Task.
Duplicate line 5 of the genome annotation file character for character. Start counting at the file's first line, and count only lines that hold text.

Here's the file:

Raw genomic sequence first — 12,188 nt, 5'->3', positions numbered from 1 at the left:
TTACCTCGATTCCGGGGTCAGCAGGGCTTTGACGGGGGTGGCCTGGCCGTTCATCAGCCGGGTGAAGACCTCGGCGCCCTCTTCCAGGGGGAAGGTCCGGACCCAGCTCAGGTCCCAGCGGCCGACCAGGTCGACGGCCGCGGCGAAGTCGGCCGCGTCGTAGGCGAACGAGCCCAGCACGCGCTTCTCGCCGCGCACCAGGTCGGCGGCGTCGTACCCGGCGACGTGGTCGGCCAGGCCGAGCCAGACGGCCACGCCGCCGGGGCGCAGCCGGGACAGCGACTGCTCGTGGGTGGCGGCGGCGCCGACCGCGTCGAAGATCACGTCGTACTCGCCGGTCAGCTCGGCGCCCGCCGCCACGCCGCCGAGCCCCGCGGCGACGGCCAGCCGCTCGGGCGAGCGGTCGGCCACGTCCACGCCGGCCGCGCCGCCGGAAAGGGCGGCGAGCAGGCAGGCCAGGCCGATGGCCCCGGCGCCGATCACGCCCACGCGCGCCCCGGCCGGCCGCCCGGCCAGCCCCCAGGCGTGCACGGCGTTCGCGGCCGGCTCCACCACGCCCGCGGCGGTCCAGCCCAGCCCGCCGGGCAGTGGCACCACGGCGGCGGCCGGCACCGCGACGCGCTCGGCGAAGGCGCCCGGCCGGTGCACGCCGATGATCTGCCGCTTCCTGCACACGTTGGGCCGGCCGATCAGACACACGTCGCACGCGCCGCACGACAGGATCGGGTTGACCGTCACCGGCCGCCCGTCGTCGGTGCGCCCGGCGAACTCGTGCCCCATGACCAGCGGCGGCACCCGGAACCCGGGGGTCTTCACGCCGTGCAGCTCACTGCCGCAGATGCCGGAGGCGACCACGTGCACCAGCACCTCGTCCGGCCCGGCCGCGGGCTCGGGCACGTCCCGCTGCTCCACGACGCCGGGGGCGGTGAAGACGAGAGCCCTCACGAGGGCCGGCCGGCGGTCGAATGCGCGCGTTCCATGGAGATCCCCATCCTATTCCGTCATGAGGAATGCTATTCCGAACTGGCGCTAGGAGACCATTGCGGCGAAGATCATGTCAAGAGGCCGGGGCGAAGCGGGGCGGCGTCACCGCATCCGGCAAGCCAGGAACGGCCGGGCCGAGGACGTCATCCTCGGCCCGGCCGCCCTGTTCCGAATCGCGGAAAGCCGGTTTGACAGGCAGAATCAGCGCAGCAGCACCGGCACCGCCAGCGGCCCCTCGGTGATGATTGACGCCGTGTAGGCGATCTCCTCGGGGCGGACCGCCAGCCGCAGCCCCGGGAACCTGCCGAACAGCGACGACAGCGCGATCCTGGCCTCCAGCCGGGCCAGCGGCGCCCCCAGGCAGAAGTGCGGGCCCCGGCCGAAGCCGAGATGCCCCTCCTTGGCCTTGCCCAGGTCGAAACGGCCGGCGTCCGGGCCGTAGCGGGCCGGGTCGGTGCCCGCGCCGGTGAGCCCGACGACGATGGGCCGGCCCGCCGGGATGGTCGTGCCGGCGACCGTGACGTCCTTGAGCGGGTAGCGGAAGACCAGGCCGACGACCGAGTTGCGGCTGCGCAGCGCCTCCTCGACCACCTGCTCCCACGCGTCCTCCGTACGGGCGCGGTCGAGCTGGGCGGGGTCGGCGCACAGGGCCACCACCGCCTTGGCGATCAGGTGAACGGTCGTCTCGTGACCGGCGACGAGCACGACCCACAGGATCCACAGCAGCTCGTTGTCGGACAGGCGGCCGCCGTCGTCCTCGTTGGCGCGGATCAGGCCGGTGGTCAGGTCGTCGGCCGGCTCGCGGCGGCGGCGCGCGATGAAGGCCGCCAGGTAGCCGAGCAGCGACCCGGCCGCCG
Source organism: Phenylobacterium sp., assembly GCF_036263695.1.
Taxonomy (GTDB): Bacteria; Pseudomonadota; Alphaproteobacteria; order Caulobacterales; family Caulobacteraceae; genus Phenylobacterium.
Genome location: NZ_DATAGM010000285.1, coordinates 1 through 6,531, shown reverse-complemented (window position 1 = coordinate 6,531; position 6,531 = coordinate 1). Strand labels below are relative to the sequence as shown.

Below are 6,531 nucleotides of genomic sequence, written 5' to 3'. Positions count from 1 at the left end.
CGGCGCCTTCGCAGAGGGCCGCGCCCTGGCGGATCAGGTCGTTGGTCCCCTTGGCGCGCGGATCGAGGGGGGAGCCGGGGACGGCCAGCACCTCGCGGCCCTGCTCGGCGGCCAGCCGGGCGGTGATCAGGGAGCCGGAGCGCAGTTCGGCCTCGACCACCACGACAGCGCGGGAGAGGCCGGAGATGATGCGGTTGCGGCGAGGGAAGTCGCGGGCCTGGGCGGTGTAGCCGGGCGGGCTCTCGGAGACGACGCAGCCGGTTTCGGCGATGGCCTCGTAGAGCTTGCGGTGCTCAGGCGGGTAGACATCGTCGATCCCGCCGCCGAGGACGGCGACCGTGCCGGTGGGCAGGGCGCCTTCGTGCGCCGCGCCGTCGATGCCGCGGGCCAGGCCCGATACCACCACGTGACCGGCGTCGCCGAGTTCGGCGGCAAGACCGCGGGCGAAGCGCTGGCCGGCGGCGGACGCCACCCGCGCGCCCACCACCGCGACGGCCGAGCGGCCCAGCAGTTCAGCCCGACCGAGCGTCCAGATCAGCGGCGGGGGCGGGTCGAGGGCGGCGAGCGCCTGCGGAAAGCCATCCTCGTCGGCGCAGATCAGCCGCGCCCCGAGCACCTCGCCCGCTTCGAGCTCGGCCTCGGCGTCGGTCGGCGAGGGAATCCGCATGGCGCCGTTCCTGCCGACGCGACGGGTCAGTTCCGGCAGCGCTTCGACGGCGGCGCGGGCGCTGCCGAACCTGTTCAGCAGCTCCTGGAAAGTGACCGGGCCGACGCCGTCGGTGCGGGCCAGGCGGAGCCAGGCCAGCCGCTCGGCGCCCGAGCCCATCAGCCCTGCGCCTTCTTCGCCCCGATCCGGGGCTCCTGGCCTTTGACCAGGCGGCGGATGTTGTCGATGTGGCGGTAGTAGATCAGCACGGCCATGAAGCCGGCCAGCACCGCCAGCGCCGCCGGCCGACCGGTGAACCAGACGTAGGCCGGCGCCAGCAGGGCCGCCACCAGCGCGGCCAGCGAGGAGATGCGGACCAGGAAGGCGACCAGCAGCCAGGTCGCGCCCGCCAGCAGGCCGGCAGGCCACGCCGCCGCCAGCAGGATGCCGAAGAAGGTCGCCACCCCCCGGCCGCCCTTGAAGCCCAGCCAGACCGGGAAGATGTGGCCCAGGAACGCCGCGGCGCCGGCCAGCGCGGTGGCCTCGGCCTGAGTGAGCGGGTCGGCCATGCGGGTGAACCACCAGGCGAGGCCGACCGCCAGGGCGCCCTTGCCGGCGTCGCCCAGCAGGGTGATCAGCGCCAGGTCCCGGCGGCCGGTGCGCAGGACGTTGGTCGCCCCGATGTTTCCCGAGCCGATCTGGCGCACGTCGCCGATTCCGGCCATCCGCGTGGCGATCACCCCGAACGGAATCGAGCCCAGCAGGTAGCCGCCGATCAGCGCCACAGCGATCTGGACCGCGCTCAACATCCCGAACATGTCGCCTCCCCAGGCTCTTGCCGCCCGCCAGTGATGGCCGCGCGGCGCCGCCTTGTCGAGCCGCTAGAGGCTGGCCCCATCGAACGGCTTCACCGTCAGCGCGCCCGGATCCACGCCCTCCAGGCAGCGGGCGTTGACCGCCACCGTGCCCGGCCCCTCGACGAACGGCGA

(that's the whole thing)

Genome location: NZ_DATAGM010000285.1, coordinates 1 through 6,531, shown reverse-complemented (window position 1 = coordinate 6,531; position 6,531 = coordinate 1). Strand labels below are relative to the sequence as shown.